A little while ago, I was invited to a local CIBC event that featured a presentation by Jamie Golombek. For those of you who haven’t heard of Mr. Golombek, he’s the Managing Director, Tax and Estate Planning for CIBC, and regularly publishes tax articles for the Financial Post. I was a fan of Mr. Golombek even before the presentation, but the talk confirmed my impression that when it comes to tax, he really knows what he is talking about.
Since the presentation was geared towards wealthy investors (I was invited as a +1 by a wealthy investor), most of the presentation revolved around estate planning and leaving a legacy for the next generation. One topic that really caught my interest was the use of a testamentary trust to help preserve wealth upon passing. The example that really sold me was of the wealthy couple, breadwinner John and domestic coordinator Jane who had young children. John sadly passes away and leaves all assets to Jane. After some time, Jane falls in love again and marries Bob. If Jane were to pass away, then the wealth that John spent his life building could potentially be left to Bob and not John’s children. This problem can be solved by setting up a testamentary trust.
What is a Testamentary Trust?
Testamentary trusts are different than other trusts where its created as part of a will and becomes enforced once the trust creator (or testator) passes. As well, unlike other trust arrangements, income or gains within a testamentary trust faces graduated tax rates like a regular individual, but, like other trusts, has to file an annual tax return. The graduated tax rate advantage can have many tax planning possibilities, especially where the beneficiaries are already in the top marginal tax bracket.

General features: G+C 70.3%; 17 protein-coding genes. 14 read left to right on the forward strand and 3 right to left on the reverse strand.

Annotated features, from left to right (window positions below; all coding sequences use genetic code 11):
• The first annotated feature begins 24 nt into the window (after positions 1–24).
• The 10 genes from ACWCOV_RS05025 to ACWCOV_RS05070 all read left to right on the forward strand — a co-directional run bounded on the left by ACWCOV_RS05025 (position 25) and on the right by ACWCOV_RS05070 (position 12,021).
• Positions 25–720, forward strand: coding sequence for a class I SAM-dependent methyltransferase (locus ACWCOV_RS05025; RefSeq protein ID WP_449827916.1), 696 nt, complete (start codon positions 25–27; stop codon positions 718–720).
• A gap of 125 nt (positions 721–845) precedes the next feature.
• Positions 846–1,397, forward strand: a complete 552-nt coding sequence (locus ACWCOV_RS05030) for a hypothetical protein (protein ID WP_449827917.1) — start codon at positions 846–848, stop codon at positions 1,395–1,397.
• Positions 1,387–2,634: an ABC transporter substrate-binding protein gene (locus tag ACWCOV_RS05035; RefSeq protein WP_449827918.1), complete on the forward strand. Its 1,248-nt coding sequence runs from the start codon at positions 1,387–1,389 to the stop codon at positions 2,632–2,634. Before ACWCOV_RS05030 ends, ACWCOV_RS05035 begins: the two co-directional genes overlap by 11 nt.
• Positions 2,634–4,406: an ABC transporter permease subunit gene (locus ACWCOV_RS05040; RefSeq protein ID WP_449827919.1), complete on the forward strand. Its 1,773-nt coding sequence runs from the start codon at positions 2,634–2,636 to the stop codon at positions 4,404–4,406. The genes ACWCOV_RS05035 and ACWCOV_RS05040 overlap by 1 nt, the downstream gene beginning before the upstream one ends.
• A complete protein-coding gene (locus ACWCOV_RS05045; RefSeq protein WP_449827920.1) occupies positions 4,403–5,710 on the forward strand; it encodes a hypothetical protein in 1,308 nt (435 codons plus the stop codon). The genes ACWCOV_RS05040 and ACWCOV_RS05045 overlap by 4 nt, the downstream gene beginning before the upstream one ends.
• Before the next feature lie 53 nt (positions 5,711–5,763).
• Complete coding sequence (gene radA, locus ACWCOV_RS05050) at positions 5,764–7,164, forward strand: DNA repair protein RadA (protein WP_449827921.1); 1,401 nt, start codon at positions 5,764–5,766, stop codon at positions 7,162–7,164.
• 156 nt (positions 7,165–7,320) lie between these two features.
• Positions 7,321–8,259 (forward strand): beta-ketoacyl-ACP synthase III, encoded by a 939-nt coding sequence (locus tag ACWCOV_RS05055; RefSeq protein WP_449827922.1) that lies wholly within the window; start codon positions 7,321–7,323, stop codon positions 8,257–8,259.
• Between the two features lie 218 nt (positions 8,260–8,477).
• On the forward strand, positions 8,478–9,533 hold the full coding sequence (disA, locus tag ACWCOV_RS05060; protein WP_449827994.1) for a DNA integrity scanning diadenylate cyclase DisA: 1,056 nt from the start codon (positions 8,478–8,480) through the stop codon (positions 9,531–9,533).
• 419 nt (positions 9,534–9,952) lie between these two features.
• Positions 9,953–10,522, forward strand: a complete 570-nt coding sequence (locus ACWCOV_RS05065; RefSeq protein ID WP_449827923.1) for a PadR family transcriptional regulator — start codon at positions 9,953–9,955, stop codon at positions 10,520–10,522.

Update Federal Budget 2014: Graduated tax rates are now limited to the first three years of the trust. After that, taxation is at the highest tax bracket.
When Should a Testamentary Trust be Considered?
As mentioned, testamentary trusts are a separate entity with a designated beneficiary (or beneficiaries). If the assets to be left behind are considerable, this setup can be an advantage in scenarios like:
When you want to leave money to adult children in higher tax brackets.
It’s fairly common for wealthy parents to raise successful children. If the children are highly paid adults by the time the testator passes away, keeping assets in a testamentary trust may make sense from a tax perspective. Since the testamentary trust has the benefit of graduated tax rates, it will pay lower overall taxes than if the money was taxed at the highest marginal rate with the adult children. With this kind of trust, the beneficiaries have the option of flowing through money from the trust, or simply keeping it within the trust.
Preserve estate if spouse remarries
As per the example with John and Jane, I’m sure that John wouldn’t want his estate going to someone that he doesn’t even know, especially the possibility of his children getting nothing. A spousal testamentary trust can be setup with Jane as the beneficiary which will remain as a separate entity even if Jane remarries. Jane could then setup trusts for her children in case she were to pass, this can be especially helpful in blended family situations.
Leave money for child, but not until a certain age.
Another common usage and advantage of trusts is that the testator can control when the funds are distributed to the beneficiaries. This situation may be beneficial when a wealthy family has a child who is spendthrift in the hopes that age helps the adult child become more financially responsible.
The Downside of Testamentary Trusts
As with most financial accounts, there are some drawbacks as well. The most apparent ones are:
- 21 year deemed disposition rule – This rule will force a deemed disposition, thus tax liability, of assets with the testamentary trust 21 years after the trust is activated. I’ve heard of strategies to reduce this burden, like active trading, but a professional will need to be consulted.
- Extra Costs – There is an added cost to setting up a will with a testamentary trust. Not only that, an accountant needs to be paid to file income tax for the trust annually, and there is usually a fee paid to the trustee who is in charge of administering the trust.
Altogether, I think that testamentary trusts can be a powerful tool, especially for the high net worth families who plan to leave a legacy for the next generation. What are your thoughts on testamentary trusts? If you know more details about them, please share.